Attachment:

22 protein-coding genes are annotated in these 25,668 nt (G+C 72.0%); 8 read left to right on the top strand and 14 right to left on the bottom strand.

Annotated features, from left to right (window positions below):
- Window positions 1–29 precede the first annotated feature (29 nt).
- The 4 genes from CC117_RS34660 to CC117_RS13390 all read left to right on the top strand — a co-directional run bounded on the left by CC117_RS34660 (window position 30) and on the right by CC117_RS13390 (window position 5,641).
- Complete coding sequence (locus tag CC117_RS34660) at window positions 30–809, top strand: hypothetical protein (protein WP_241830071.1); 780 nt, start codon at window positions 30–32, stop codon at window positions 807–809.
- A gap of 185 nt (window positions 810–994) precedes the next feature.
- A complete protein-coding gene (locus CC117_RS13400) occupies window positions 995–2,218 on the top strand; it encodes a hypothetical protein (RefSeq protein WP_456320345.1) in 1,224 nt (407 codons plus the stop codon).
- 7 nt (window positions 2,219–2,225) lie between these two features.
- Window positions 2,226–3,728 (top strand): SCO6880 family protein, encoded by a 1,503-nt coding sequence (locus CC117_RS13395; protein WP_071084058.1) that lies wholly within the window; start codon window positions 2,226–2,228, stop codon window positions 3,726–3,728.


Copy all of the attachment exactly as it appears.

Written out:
22 protein-coding genes are annotated in these 25,668 nt (G+C 72.0%); 8 read left to right on the top strand and 14 right to left on the bottom strand.

Annotated features, from left to right (window positions below):
- Window positions 1–29 precede the first annotated feature (29 nt).
- The 4 genes from CC117_RS34660 to CC117_RS13390 all read left to right on the top strand — a co-directional run bounded on the left by CC117_RS34660 (window position 30) and on the right by CC117_RS13390 (window position 5,641).
- Complete coding sequence (locus tag CC117_RS34660) at window positions 30–809, top strand: hypothetical protein (protein WP_241830071.1); 780 nt, start codon at window positions 30–32, stop codon at window positions 807–809.
- A gap of 185 nt (window positions 810–994) precedes the next feature.
- A complete protein-coding gene (locus CC117_RS13400) occupies window positions 995–2,218 on the top strand; it encodes a hypothetical protein (RefSeq protein WP_456320345.1) in 1,224 nt (407 codons plus the stop codon).
- 7 nt (window positions 2,219–2,225) lie between these two features.
- Window positions 2,226–3,728 (top strand): SCO6880 family protein, encoded by a 1,503-nt coding sequence (locus CC117_RS13395; protein WP_071084058.1) that lies wholly within the window; start codon window positions 2,226–2,228, stop codon window positions 3,726–3,728.